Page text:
If Johnson himself understands his work as in any way a cure, it is a cure of an extreme sort. (Ezra Pound, who tends to see the arts in terms of hygiene, notes that “satire is surgery, insertions and amputations.”) He seems to prefer the frontal attack, regardless of the mode or form of address in each of his poems. Here’s the beginning of “The Discs of Snow”:
The way rain falls, the discs of snow.
I like the writers in my class,
The way they kiss each other’s ass.
I wish they liked me equally,
Returning, thus, my fealty.
But Satyr’s wage is lonesomeness,
Among the solemn Crotalus.
They coil and fang and hiss away,
At panpipe me, who (just as they!)
Do meekly seek an MFA. (21)
I admit that I laughed out loud when I hit the fourth line, and if that means I have a juvenile sense of humor, so be it. But note that the rhymes become increasingly clever, as the tone of the poem gets wackier. A satyr (or satirist) in an MFA program? Not likely: I’ve encountered a number of styles and stances among the young poets coming out of such programs, but I would have to say that most of their poet-professors do not see satire as a promising career move.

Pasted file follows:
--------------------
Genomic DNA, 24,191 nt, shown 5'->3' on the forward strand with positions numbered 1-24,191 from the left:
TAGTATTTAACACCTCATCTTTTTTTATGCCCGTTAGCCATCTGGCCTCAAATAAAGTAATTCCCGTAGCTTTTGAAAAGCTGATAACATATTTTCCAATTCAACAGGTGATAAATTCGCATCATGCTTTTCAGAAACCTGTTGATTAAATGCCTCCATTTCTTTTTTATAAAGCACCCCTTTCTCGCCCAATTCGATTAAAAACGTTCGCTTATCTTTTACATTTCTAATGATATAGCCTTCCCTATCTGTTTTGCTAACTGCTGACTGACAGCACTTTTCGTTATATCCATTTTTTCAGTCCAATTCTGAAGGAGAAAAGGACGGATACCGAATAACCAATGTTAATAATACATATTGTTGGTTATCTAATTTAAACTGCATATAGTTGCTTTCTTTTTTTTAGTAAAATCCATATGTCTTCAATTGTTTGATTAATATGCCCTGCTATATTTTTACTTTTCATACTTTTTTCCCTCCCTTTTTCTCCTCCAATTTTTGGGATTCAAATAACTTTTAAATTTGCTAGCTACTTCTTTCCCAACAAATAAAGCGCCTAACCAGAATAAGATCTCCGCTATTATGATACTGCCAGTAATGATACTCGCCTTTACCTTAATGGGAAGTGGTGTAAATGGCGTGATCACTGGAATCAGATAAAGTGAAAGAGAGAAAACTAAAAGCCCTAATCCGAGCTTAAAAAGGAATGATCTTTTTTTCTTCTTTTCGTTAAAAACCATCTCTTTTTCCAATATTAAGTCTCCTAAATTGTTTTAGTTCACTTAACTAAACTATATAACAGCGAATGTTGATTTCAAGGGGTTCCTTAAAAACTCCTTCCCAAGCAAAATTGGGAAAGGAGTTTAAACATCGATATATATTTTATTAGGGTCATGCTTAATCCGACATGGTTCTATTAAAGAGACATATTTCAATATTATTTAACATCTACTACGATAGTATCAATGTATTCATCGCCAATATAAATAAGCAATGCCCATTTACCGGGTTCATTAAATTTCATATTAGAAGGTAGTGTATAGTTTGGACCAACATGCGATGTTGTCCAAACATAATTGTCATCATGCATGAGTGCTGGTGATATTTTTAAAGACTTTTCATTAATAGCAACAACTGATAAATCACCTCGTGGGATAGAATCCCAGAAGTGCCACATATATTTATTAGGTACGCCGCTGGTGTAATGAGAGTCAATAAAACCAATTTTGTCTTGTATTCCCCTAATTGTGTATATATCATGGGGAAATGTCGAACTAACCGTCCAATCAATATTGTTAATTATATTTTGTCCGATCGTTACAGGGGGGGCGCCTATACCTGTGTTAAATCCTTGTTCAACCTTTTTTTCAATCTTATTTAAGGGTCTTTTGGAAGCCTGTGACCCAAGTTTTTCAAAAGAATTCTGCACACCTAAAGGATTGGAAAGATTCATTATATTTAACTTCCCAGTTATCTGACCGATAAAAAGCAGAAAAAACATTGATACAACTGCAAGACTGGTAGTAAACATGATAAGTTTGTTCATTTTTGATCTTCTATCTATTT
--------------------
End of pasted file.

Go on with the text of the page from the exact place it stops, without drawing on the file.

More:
The absurdity of a “career” in poetry is one of Johnson’s most frequent subjects, and it pairs well with the faux-naif voice that he occasionally adopts. From “Poetry Will Save Your Life”:
nice, and this is the other reason I know that Poetry won’t
save your life: All you have to do is look around you
at other poets, be it in New York City or some quaint
Midwestern college town and what unkind, impolite,
and self-involved people they are, the poets, mainly out
for themselves and their “poetry careers,” and the bigger
their vitas become, the more unpleasant they get. My third
ex-wife once asked me, and with all her faults, she
could narrow in on a topic and pluck out its essence,
she asked me, “Has any poet even once done something
nice for you twice, without the good old quid pro quo?” (12-13)
What makes this a (self-indulgent) poem rather than a (self-indulgent) short story? As is sometimes said by unsophisticated readers encountering a modern poem, it seems to be prose chopped up arbitrarily into lines of verse. I think this is deliberate, and fundamental to Johnson’s satiric strategy. Just like his goofy rhymes, his long, prosy lines and absurdly meandering narrative play with and against what his readers know about the current state of poetry. The institutional structures he mocks through the formal structures he manipulates are of a piece. What readers know about both-what readers have invested in both-will determine their response to Johnson’s provocations.